Teenagers chatting with parentsParenting is just one of the complex pieces in the puzzle of why the riots happened in the summer. This was apparent in the Westminster Debate last night. In the atmospheric House of Commons academics and parents discussed the importance of the role of a parent. The key role of parents in teaching children right from wrong, and passing on a moral code was highlighted.

The panel debated ‘Supporting families after the riots and the role of family law.’ Judge Nicholas Chrichton spoke about his sadness and frustration in removing the fourteenth child from the same mother due to her inability to parent, and the cost of up to a million pounds that that some families cost the tax payer. He spoke of the huge difficulties faced by children in the care system and how they are so much more likely to turn to crime. Judge Nicholas works in the Family Drug and Alcohol Team (FDAT) which is a hub of good practice in getting three children out of the care system more quickly – but his weariness of the difficulties of breaking the cycle of poor parenting was apparent.

Elaine Halligan is a friend of mine and a parenting expert from the Parent Practice in London. She spoke of her sadness that parents were being blamed for the riots and talked about the importance of parents setting boundaries and knowing where their children were. Elaine was passionate about how parenting classes can help, but raised the difficulty that attending a parenting course can be viewed negatively. She commented on how it is often the father who is sent on a parenting course by the courts and suggested that both men and women should be encouraged by the courts update their parenting skills and dispel the myth that parenting courses are for bad parents.

David Allison, a partner at the Family Law in Partnership, made the point that although there was a range of reasons why children were involved in the riots, none excused their behaviour. He talked about the numerous non-confrontational ways of helping families meet the needs of their children when divorcing, and the benefit to everyone of sorting out issues before they went to court. He talked about the social cost of withdrawing legal aid to the country, and about the dilemma of prioritising the finances for legal aid and preventative work for parents with our huge national deficit.

Sue Atkins, a parenting expert from the BBC then talked about how many of the 4000 rioters arrested did not regret their actions. She said that parents have a key role in raising law abiding children with strong values. Sue was infuriated by two UNICEF reports that suggested that children were un-cherished and un-nurtured and implied we are a nation of bad parents. She also highlighted the difficulty that parenting help can be seen as taboo and said that children need our presence not our presents. She said that parents needed to teach children self-discipline and accept that they were more important role models than footballers or actors. She added that children spell love T.I.M.E.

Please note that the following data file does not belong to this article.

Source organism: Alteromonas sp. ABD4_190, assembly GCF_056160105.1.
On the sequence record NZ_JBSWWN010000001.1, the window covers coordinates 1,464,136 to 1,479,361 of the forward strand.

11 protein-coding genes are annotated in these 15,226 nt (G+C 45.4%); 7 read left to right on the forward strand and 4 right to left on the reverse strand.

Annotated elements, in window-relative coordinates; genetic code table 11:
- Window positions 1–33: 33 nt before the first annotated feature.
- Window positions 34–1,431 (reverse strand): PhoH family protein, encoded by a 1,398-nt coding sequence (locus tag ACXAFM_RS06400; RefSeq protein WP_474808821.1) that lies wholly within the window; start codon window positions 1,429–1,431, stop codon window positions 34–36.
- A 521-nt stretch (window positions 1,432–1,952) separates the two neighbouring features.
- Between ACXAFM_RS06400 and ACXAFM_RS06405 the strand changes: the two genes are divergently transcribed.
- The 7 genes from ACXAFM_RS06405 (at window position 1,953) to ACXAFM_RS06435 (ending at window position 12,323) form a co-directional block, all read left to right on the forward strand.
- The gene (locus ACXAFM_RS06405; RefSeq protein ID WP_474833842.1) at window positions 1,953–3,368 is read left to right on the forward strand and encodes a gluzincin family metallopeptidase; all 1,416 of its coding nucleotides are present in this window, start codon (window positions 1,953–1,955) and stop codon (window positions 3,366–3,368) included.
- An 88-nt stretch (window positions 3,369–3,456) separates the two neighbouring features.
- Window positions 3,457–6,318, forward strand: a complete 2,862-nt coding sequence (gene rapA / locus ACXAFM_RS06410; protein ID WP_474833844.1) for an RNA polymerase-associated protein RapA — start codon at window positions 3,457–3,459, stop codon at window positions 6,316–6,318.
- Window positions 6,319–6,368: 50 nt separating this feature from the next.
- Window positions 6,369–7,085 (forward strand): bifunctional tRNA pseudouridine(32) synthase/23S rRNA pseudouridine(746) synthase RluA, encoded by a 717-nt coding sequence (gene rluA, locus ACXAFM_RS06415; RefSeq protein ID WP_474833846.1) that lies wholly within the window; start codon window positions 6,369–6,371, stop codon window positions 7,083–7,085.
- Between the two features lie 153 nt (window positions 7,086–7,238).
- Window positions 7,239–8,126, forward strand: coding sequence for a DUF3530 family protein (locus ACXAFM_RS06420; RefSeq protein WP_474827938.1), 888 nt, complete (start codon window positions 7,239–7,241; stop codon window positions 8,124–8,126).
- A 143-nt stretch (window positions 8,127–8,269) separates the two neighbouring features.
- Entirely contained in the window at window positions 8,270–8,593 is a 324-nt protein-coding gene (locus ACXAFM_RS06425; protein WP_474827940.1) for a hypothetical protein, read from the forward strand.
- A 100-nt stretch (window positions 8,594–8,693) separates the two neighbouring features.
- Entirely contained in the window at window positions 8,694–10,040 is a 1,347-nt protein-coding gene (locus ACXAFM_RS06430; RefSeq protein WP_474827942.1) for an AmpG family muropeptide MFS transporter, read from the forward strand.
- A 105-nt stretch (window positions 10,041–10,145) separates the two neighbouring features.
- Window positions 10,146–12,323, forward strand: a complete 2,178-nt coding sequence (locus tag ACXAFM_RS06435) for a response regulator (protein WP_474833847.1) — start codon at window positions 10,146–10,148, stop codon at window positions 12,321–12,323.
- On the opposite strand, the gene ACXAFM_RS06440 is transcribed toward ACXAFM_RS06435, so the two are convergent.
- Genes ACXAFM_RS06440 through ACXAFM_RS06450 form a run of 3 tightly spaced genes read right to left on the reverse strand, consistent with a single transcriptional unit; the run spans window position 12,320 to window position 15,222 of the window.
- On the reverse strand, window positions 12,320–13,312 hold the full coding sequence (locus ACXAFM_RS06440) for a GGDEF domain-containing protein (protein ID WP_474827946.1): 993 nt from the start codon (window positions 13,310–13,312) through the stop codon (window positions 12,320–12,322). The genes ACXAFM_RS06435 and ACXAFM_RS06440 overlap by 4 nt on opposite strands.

Questions from the floor raised the sheer difficulty of finding a simple answer to a complex question. I mentioned my two roles running parenting courses and working for the YMCA helping parents-to-be who have had abuse or neglect in the past break the cylce. When I asked the panel how they would break the cycle of abuse in raising children, they agreed that parenting courses were important, but did not know how the most deprived parents could be encouraged to attend one. It seems that the answer lies in educating our youngsters in school.

Other attendees asked about whether parents should not just innately know how to parent, and the difficulty of abuse in the care system. However the largest amount of time was devoted to the difficulties of divorced fathers in having access to their children. Their frustrations and anger were directed at the legal system in allowing 24% of children in the UK to have no contact with their fathers. It was moving to witness the upset this was causing the fathers – a sad reflection that in the UK we still don’t recognise the vital role that fathers have in bringing up their children.

For me the debate highlighted the sheer difficulty parents are facing in bringing up their children. The care system and absent fathers deprive children of good parenting role models and the ability to witness effective relationship skills. The ability to pass on good moral values is hampered by parents not knowing how to give their children boundaries and effective discipline. When parents realise that they do not have all the skills they need they risk the judgement of others if they seek help in improving their parenting skills.

Teaching our children life skills at home and at school will go some way towards helping them to be good parents in the future. But we need to find a way to help parents in the UK access non-judgemental effective parenting techniques based on instilling values. This is vital if we want to give the next generation the best chance of being effective parents themselves and avoid the riots of the future waiting to happen.